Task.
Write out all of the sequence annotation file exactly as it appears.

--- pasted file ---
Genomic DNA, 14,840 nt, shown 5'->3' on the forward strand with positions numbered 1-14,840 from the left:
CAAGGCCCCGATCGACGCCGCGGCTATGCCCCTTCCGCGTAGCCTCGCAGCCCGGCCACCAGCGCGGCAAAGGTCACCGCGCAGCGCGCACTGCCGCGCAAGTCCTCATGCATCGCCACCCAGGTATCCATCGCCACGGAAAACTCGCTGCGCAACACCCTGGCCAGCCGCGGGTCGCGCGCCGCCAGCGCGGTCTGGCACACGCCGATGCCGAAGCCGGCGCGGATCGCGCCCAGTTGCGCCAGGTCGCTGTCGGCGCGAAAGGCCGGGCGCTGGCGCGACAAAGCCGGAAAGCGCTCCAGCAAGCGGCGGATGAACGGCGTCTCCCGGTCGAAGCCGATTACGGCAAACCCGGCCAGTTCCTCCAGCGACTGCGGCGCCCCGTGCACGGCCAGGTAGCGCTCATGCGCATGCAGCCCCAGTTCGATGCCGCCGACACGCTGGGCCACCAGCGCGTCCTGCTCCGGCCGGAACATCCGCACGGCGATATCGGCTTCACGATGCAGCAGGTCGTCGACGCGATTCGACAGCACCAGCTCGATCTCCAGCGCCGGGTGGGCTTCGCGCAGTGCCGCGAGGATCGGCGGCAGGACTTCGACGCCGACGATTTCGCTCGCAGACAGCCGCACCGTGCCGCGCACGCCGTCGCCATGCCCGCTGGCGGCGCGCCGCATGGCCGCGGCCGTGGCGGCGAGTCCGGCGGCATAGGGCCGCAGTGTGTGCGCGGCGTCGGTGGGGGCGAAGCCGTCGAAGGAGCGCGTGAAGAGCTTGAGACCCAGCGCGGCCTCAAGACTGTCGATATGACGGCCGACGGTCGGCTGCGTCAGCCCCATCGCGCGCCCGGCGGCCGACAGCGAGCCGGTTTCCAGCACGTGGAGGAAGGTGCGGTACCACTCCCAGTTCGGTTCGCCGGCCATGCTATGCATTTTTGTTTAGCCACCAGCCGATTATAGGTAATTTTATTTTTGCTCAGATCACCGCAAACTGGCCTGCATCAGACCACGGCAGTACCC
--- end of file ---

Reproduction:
Genomic DNA, 14,840 nt, shown 5'->3' on the forward strand with positions numbered 1-14,840 from the left:
CAAGGCCCCGATCGACGCCGCGGCTATGCCCCTTCCGCGTAGCCTCGCAGCCCGGCCACCAGCGCGGCAAAGGTCACCGCGCAGCGCGCACTGCCGCGCAAGTCCTCATGCATCGCCACCCAGGTATCCATCGCCACGGAAAACTCGCTGCGCAACACCCTGGCCAGCCGCGGGTCGCGCGCCGCCAGCGCGGTCTGGCACACGCCGATGCCGAAGCCGGCGCGGATCGCGCCCAGTTGCGCCAGGTCGCTGTCGGCGCGAAAGGCCGGGCGCTGGCGCGACAAAGCCGGAAAGCGCTCCAGCAAGCGGCGGATGAACGGCGTCTCCCGGTCGAAGCCGATTACGGCAAACCCGGCCAGTTCCTCCAGCGACTGCGGCGCCCCGTGCACGGCCAGGTAGCGCTCATGCGCATGCAGCCCCAGTTCGATGCCGCCGACACGCTGGGCCACCAGCGCGTCCTGCTCCGGCCGGAACATCCGCACGGCGATATCGGCTTCACGATGCAGCAGGTCGTCGACGCGATTCGACAGCACCAGCTCGATCTCCAGCGCCGGGTGGGCTTCGCGCAGTGCCGCGAGGATCGGCGGCAGGACTTCGACGCCGACGATTTCGCTCGCAGACAGCCGCACCGTGCCGCGCACGCCGTCGCCATGCCCGCTGGCGGCGCGCCGCATGGCCGCGGCCGTGGCGGCGAGTCCGGCGGCATAGGGCCGCAGTGTGTGCGCGGCGTCGGTGGGGGCGAAGCCGTCGAAGGAGCGCGTGAAGAGCTTGAGACCCAGCGCGGCCTCAAGACTGTCGATATGACGGCCGACGGTCGGCTGCGTCAGCCCCATCGCGCGCCCGGCGGCCGACAGCGAGCCGGTTTCCAGCACGTGGAGGAAGGTGCGGTACCACTCCCAGTTCGGTTCGCCGGCCATGCTATGCATTTTTGTTTAGCCACCAGCCGATTATAGGTAATTTTATTTTTGCTCAGATCACCGCAAACTGGCCTGCATCAGACCACGGCAGTACCC